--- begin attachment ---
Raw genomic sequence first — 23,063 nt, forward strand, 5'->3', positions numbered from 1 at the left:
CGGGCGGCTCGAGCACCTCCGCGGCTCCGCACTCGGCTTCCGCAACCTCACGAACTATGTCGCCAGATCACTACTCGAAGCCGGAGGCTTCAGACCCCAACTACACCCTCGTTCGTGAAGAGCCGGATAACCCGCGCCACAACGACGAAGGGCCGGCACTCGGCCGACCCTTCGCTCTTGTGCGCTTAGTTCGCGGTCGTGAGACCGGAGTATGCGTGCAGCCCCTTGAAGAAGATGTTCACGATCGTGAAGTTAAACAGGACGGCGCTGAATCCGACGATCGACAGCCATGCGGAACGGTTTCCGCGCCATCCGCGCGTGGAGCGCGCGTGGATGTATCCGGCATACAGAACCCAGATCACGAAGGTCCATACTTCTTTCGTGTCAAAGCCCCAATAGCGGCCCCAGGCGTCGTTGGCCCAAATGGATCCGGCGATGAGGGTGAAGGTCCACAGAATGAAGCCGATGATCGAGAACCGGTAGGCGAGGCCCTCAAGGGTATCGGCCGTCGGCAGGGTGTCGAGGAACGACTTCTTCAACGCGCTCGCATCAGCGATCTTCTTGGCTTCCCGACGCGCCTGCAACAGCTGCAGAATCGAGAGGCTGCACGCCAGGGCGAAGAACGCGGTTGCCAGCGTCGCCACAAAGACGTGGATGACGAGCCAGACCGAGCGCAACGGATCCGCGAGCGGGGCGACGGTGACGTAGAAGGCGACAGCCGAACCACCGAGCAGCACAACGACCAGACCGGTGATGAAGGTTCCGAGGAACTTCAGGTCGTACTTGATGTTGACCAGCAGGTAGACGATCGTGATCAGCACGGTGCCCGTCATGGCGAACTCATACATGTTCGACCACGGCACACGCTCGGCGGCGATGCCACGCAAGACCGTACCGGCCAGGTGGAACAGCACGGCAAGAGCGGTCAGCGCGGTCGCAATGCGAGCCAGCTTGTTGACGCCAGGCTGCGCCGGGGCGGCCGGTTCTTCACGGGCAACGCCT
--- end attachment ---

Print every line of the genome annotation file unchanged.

Raw genomic sequence first — 23,063 nt, forward strand, 5'->3', positions numbered from 1 at the left:
CGGGCGGCTCGAGCACCTCCGCGGCTCCGCACTCGGCTTCCGCAACCTCACGAACTATGTCGCCAGATCACTACTCGAAGCCGGAGGCTTCAGACCCCAACTACACCCTCGTTCGTGAAGAGCCGGATAACCCGCGCCACAACGACGAAGGGCCGGCACTCGGCCGACCCTTCGCTCTTGTGCGCTTAGTTCGCGGTCGTGAGACCGGAGTATGCGTGCAGCCCCTTGAAGAAGATGTTCACGATCGTGAAGTTAAACAGGACGGCGCTGAATCCGACGATCGACAGCCATGCGGAACGGTTTCCGCGCCATCCGCGCGTGGAGCGCGCGTGGATGTATCCGGCATACAGAACCCAGATCACGAAGGTCCATACTTCTTTCGTGTCAAAGCCCCAATAGCGGCCCCAGGCGTCGTTGGCCCAAATGGATCCGGCGATGAGGGTGAAGGTCCACAGAATGAAGCCGATGATCGAGAACCGGTAGGCGAGGCCCTCAAGGGTATCGGCCGTCGGCAGGGTGTCGAGGAACGACTTCTTCAACGCGCTCGCATCAGCGATCTTCTTGGCTTCCCGACGCGCCTGCAACAGCTGCAGAATCGAGAGGCTGCACGCCAGGGCGAAGAACGCGGTTGCCAGCGTCGCCACAAAGACGTGGATGACGAGCCAGACCGAGCGCAACGGATCCGCGAGCGGGGCGACGGTGACGTAGAAGGCGACAGCCGAACCACCGAGCAGCACAACGACCAGACCGGTGATGAAGGTTCCGAGGAACTTCAGGTCGTACTTGATGTTGACCAGCAGGTAGACGATCGTGATCAGCACGGTGCCCGTCATGGCGAACTCATACATGTTCGACCACGGCACACGCTCGGCGGCGATGCCACGCAAGACCGTACCGGCCAGGTGGAACAGCACGGCAAGAGCGGTCAGCGCGGTCGCAATGCGAGCCAGCTTGTTGACGCCAGGCTGCGCCGGGGCGGCCGGTTCTTCACGGGCAACGCCT